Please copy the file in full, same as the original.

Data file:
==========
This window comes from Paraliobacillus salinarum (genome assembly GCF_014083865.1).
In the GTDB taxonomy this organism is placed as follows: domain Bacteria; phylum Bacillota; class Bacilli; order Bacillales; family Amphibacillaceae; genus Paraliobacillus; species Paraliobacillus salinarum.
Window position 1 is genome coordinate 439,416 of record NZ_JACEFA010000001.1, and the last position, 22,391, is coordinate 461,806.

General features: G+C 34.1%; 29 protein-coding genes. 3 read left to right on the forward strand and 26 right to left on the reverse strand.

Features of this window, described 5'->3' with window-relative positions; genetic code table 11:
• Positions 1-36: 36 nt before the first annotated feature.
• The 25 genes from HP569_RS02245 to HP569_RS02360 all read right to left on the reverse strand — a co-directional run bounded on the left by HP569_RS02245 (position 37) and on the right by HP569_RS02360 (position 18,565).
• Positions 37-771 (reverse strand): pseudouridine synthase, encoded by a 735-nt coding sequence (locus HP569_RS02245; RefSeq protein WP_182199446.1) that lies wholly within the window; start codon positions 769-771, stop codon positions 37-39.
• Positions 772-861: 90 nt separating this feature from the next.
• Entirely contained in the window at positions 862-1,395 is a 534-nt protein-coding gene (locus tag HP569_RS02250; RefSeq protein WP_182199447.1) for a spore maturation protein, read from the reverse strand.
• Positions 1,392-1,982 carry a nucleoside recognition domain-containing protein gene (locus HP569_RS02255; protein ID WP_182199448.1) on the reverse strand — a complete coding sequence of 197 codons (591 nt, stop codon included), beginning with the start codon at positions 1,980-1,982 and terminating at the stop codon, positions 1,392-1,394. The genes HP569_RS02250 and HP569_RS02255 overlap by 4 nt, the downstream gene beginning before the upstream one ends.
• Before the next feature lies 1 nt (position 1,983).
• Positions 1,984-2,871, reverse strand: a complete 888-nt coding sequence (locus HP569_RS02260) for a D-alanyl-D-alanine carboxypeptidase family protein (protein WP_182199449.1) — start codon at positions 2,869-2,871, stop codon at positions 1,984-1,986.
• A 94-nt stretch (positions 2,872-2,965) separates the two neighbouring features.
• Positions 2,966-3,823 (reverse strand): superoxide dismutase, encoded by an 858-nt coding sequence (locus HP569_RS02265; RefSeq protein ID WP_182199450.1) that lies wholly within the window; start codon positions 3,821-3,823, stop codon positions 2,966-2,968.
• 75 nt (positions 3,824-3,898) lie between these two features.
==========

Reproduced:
This window comes from Paraliobacillus salinarum (genome assembly GCF_014083865.1).
In the GTDB taxonomy this organism is placed as follows: domain Bacteria; phylum Bacillota; class Bacilli; order Bacillales; family Amphibacillaceae; genus Paraliobacillus; species Paraliobacillus salinarum.
Window position 1 is genome coordinate 439,416 of record NZ_JACEFA010000001.1, and the last position, 22,391, is coordinate 461,806.

General features: G+C 34.1%; 29 protein-coding genes. 3 read left to right on the forward strand and 26 right to left on the reverse strand.

Features of this window, described 5'->3' with window-relative positions; genetic code table 11:
• Positions 1-36: 36 nt before the first annotated feature.
• The 25 genes from HP569_RS02245 to HP569_RS02360 all read right to left on the reverse strand — a co-directional run bounded on the left by HP569_RS02245 (position 37) and on the right by HP569_RS02360 (position 18,565).
• Positions 37-771 (reverse strand): pseudouridine synthase, encoded by a 735-nt coding sequence (locus HP569_RS02245; RefSeq protein WP_182199446.1) that lies wholly within the window; start codon positions 769-771, stop codon positions 37-39.
• Positions 772-861: 90 nt separating this feature from the next.
• Entirely contained in the window at positions 862-1,395 is a 534-nt protein-coding gene (locus tag HP569_RS02250; RefSeq protein WP_182199447.1) for a spore maturation protein, read from the reverse strand.
• Positions 1,392-1,982 carry a nucleoside recognition domain-containing protein gene (locus HP569_RS02255; protein ID WP_182199448.1) on the reverse strand — a complete coding sequence of 197 codons (591 nt, stop codon included), beginning with the start codon at positions 1,980-1,982 and terminating at the stop codon, positions 1,392-1,394. The genes HP569_RS02250 and HP569_RS02255 overlap by 4 nt, the downstream gene beginning before the upstream one ends.
• Before the next feature lies 1 nt (position 1,983).
• Positions 1,984-2,871, reverse strand: a complete 888-nt coding sequence (locus HP569_RS02260) for a D-alanyl-D-alanine carboxypeptidase family protein (protein WP_182199449.1) — start codon at positions 2,869-2,871, stop codon at positions 1,984-1,986.
• A 94-nt stretch (positions 2,872-2,965) separates the two neighbouring features.
• Positions 2,966-3,823 (reverse strand): superoxide dismutase, encoded by an 858-nt coding sequence (locus HP569_RS02265; RefSeq protein ID WP_182199450.1) that lies wholly within the window; start codon positions 3,821-3,823, stop codon positions 2,966-2,968.
• 75 nt (positions 3,824-3,898) lie between these two features.